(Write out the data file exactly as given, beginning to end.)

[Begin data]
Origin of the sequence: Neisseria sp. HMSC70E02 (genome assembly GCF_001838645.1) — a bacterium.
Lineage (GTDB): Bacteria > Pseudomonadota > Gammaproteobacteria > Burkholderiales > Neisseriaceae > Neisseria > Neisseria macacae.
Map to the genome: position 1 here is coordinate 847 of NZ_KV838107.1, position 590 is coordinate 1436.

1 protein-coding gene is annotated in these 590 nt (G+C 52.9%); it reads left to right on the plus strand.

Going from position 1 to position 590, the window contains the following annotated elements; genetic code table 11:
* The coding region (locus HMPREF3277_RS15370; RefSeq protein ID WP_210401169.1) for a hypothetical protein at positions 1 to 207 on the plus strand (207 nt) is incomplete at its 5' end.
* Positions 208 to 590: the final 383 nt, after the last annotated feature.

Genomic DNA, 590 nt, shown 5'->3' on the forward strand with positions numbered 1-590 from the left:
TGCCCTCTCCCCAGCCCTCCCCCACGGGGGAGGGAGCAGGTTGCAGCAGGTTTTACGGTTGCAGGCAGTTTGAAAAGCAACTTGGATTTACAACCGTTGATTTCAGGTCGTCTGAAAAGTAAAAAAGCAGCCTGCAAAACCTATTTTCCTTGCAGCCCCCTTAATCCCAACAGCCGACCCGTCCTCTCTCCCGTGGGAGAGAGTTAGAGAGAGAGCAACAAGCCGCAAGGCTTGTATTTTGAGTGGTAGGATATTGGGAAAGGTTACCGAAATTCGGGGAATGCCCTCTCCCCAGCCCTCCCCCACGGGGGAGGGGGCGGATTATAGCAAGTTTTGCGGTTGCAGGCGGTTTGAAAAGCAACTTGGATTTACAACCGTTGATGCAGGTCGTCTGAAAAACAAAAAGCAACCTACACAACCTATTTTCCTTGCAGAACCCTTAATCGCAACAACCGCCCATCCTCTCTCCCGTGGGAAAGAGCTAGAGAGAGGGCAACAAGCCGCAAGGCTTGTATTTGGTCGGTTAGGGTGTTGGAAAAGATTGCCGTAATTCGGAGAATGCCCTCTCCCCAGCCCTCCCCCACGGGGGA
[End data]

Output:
Origin of the sequence: Neisseria sp. HMSC70E02 (genome assembly GCF_001838645.1) — a bacterium.
Lineage (GTDB): Bacteria > Pseudomonadota > Gammaproteobacteria > Burkholderiales > Neisseriaceae > Neisseria > Neisseria macacae.
Map to the genome: position 1 here is coordinate 847 of NZ_KV838107.1, position 590 is coordinate 1436.

1 protein-coding gene is annotated in these 590 nt (G+C 52.9%); it reads left to right on the plus strand.

Going from position 1 to position 590, the window contains the following annotated elements; genetic code table 11:
* The coding region (locus HMPREF3277_RS15370; RefSeq protein ID WP_210401169.1) for a hypothetical protein at positions 1 to 207 on the plus strand (207 nt) is incomplete at its 5' end.
* Positions 208 to 590: the final 383 nt, after the last annotated feature.

Genomic DNA, 590 nt, shown 5'->3' on the forward strand with positions numbered 1-590 from the left:
TGCCCTCTCCCCAGCCCTCCCCCACGGGGGAGGGAGCAGGTTGCAGCAGGTTTTACGGTTGCAGGCAGTTTGAAAAGCAACTTGGATTTACAACCGTTGATTTCAGGTCGTCTGAAAAGTAAAAAAGCAGCCTGCAAAACCTATTTTCCTTGCAGCCCCCTTAATCCCAACAGCCGACCCGTCCTCTCTCCCGTGGGAGAGAGTTAGAGAGAGAGCAACAAGCCGCAAGGCTTGTATTTTGAGTGGTAGGATATTGGGAAAGGTTACCGAAATTCGGGGAATGCCCTCTCCCCAGCCCTCCCCCACGGGGGAGGGGGCGGATTATAGCAAGTTTTGCGGTTGCAGGCGGTTTGAAAAGCAACTTGGATTTACAACCGTTGATGCAGGTCGTCTGAAAAACAAAAAGCAACCTACACAACCTATTTTCCTTGCAGAACCCTTAATCGCAACAACCGCCCATCCTCTCTCCCGTGGGAAAGAGCTAGAGAGAGGGCAACAAGCCGCAAGGCTTGTATTTGGTCGGTTAGGGTGTTGGAAAAGATTGCCGTAATTCGGAGAATGCCCTCTCCCCAGCCCTCCCCCACGGGGGA